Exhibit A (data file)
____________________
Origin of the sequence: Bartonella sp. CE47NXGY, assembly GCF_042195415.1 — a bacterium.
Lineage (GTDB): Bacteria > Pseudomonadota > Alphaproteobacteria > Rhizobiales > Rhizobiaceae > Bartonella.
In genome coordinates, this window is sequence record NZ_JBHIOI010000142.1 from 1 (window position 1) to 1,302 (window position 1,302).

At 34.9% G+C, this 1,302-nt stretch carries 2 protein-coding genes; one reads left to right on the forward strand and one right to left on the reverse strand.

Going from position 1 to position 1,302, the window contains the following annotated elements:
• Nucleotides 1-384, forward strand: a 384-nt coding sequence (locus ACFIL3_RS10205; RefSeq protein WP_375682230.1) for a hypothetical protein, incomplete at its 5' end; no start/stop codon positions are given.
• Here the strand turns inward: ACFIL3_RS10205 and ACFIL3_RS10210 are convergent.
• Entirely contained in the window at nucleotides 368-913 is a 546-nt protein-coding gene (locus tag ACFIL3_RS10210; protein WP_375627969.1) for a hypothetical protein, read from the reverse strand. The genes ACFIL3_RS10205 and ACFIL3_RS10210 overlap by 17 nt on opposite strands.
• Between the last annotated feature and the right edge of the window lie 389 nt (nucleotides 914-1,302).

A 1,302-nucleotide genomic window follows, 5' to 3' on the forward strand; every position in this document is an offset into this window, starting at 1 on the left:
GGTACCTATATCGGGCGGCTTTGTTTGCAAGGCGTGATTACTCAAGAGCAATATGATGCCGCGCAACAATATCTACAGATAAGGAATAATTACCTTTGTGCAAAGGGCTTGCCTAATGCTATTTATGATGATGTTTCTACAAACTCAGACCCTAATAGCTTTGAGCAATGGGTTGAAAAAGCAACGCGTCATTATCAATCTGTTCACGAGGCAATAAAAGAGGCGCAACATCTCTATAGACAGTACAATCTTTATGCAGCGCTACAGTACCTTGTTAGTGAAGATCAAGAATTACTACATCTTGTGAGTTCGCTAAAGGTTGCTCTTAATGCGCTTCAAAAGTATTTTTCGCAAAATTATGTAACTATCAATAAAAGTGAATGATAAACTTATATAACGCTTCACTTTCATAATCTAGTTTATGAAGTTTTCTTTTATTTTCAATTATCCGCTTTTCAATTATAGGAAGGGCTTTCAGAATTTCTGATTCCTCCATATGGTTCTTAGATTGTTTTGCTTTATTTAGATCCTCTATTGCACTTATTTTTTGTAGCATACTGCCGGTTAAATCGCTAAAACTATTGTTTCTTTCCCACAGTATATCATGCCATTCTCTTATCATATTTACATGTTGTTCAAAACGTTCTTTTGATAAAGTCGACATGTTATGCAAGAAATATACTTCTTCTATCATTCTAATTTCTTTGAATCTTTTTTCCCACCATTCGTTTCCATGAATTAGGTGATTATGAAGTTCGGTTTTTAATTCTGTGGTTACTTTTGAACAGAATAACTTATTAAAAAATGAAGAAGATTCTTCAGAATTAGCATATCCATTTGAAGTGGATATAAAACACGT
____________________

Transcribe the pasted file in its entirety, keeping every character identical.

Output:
Origin of the sequence: Bartonella sp. CE47NXGY, assembly GCF_042195415.1 — a bacterium.
Lineage (GTDB): Bacteria > Pseudomonadota > Alphaproteobacteria > Rhizobiales > Rhizobiaceae > Bartonella.
In genome coordinates, this window is sequence record NZ_JBHIOI010000142.1 from 1 (window position 1) to 1,302 (window position 1,302).

At 34.9% G+C, this 1,302-nt stretch carries 2 protein-coding genes; one reads left to right on the forward strand and one right to left on the reverse strand.

Going from position 1 to position 1,302, the window contains the following annotated elements:
• Nucleotides 1-384, forward strand: a 384-nt coding sequence (locus ACFIL3_RS10205; RefSeq protein WP_375682230.1) for a hypothetical protein, incomplete at its 5' end; no start/stop codon positions are given.
• Here the strand turns inward: ACFIL3_RS10205 and ACFIL3_RS10210 are convergent.
• Entirely contained in the window at nucleotides 368-913 is a 546-nt protein-coding gene (locus tag ACFIL3_RS10210; protein WP_375627969.1) for a hypothetical protein, read from the reverse strand. The genes ACFIL3_RS10205 and ACFIL3_RS10210 overlap by 17 nt on opposite strands.
• Between the last annotated feature and the right edge of the window lie 389 nt (nucleotides 914-1,302).

A 1,302-nucleotide genomic window follows, 5' to 3' on the forward strand; every position in this document is an offset into this window, starting at 1 on the left:
GGTACCTATATCGGGCGGCTTTGTTTGCAAGGCGTGATTACTCAAGAGCAATATGATGCCGCGCAACAATATCTACAGATAAGGAATAATTACCTTTGTGCAAAGGGCTTGCCTAATGCTATTTATGATGATGTTTCTACAAACTCAGACCCTAATAGCTTTGAGCAATGGGTTGAAAAAGCAACGCGTCATTATCAATCTGTTCACGAGGCAATAAAAGAGGCGCAACATCTCTATAGACAGTACAATCTTTATGCAGCGCTACAGTACCTTGTTAGTGAAGATCAAGAATTACTACATCTTGTGAGTTCGCTAAAGGTTGCTCTTAATGCGCTTCAAAAGTATTTTTCGCAAAATTATGTAACTATCAATAAAAGTGAATGATAAACTTATATAACGCTTCACTTTCATAATCTAGTTTATGAAGTTTTCTTTTATTTTCAATTATCCGCTTTTCAATTATAGGAAGGGCTTTCAGAATTTCTGATTCCTCCATATGGTTCTTAGATTGTTTTGCTTTATTTAGATCCTCTATTGCACTTATTTTTTGTAGCATACTGCCGGTTAAATCGCTAAAACTATTGTTTCTTTCCCACAGTATATCATGCCATTCTCTTATCATATTTACATGTTGTTCAAAACGTTCTTTTGATAAAGTCGACATGTTATGCAAGAAATATACTTCTTCTATCATTCTAATTTCTTTGAATCTTTTTTCCCACCATTCGTTTCCATGAATTAGGTGATTATGAAGTTCGGTTTTTAATTCTGTGGTTACTTTTGAACAGAATAACTTATTAAAAAATGAAGAAGATTCTTCAGAATTAGCATATCCATTTGAAGTGGATATAAAACACGT